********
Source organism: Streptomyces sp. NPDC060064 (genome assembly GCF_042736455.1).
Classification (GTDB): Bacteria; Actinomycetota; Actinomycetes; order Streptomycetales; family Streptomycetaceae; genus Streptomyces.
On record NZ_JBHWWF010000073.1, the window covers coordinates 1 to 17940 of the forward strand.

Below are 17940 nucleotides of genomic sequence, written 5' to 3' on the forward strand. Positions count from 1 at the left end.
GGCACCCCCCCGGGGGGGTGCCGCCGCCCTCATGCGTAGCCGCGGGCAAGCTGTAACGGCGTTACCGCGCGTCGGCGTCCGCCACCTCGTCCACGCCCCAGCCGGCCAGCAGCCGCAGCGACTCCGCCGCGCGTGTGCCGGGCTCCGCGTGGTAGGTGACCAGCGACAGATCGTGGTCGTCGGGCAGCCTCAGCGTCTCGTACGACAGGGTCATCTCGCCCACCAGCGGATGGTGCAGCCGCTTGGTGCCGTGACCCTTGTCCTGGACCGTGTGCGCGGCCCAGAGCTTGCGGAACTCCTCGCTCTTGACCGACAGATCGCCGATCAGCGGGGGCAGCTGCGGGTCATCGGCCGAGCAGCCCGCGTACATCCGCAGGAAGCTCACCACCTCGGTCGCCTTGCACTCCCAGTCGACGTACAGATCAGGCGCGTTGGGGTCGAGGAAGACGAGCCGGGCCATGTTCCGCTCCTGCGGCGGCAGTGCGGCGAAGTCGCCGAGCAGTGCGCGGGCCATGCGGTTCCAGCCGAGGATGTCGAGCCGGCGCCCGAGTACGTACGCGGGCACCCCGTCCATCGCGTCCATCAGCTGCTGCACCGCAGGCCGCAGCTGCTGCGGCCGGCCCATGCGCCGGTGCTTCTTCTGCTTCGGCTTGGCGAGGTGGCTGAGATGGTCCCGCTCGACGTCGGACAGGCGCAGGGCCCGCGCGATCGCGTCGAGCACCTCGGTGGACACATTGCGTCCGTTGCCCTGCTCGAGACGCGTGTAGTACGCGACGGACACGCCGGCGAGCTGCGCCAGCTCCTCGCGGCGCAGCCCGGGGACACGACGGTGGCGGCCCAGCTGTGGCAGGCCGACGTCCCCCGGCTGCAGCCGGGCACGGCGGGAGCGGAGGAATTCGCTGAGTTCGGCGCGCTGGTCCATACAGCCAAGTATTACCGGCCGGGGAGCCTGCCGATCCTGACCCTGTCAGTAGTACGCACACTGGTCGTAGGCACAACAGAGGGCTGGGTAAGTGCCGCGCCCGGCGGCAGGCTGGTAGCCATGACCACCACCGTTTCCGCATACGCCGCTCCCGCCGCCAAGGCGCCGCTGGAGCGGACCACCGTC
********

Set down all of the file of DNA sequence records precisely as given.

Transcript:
Source organism: Streptomyces sp. NPDC060064 (genome assembly GCF_042736455.1).
Classification (GTDB): Bacteria; Actinomycetota; Actinomycetes; order Streptomycetales; family Streptomycetaceae; genus Streptomyces.
On record NZ_JBHWWF010000073.1, the window covers coordinates 1 to 17940 of the forward strand.

Below are 17940 nucleotides of genomic sequence, written 5' to 3' on the forward strand. Positions count from 1 at the left end.
GGCACCCCCCCGGGGGGGTGCCGCCGCCCTCATGCGTAGCCGCGGGCAAGCTGTAACGGCGTTACCGCGCGTCGGCGTCCGCCACCTCGTCCACGCCCCAGCCGGCCAGCAGCCGCAGCGACTCCGCCGCGCGTGTGCCGGGCTCCGCGTGGTAGGTGACCAGCGACAGATCGTGGTCGTCGGGCAGCCTCAGCGTCTCGTACGACAGGGTCATCTCGCCCACCAGCGGATGGTGCAGCCGCTTGGTGCCGTGACCCTTGTCCTGGACCGTGTGCGCGGCCCAGAGCTTGCGGAACTCCTCGCTCTTGACCGACAGATCGCCGATCAGCGGGGGCAGCTGCGGGTCATCGGCCGAGCAGCCCGCGTACATCCGCAGGAAGCTCACCACCTCGGTCGCCTTGCACTCCCAGTCGACGTACAGATCAGGCGCGTTGGGGTCGAGGAAGACGAGCCGGGCCATGTTCCGCTCCTGCGGCGGCAGTGCGGCGAAGTCGCCGAGCAGTGCGCGGGCCATGCGGTTCCAGCCGAGGATGTCGAGCCGGCGCCCGAGTACGTACGCGGGCACCCCGTCCATCGCGTCCATCAGCTGCTGCACCGCAGGCCGCAGCTGCTGCGGCCGGCCCATGCGCCGGTGCTTCTTCTGCTTCGGCTTGGCGAGGTGGCTGAGATGGTCCCGCTCGACGTCGGACAGGCGCAGGGCCCGCGCGATCGCGTCGAGCACCTCGGTGGACACATTGCGTCCGTTGCCCTGCTCGAGACGCGTGTAGTACGCGACGGACACGCCGGCGAGCTGCGCCAGCTCCTCGCGGCGCAGCCCGGGGACACGACGGTGGCGGCCCAGCTGTGGCAGGCCGACGTCCCCCGGCTGCAGCCGGGCACGGCGGGAGCGGAGGAATTCGCTGAGTTCGGCGCGCTGGTCCATACAGCCAAGTATTACCGGCCGGGGAGCCTGCCGATCCTGACCCTGTCAGTAGTACGCACACTGGTCGTAGGCACAACAGAGGGCTGGGTAAGTGCCGCGCCCGGCGGCAGGCTGGTAGCCATGACCACCACCGTTTCCGCATACGCCGCTCCCGCCGCCAAGGCGCCGCTGGAGCGGACCACCGTC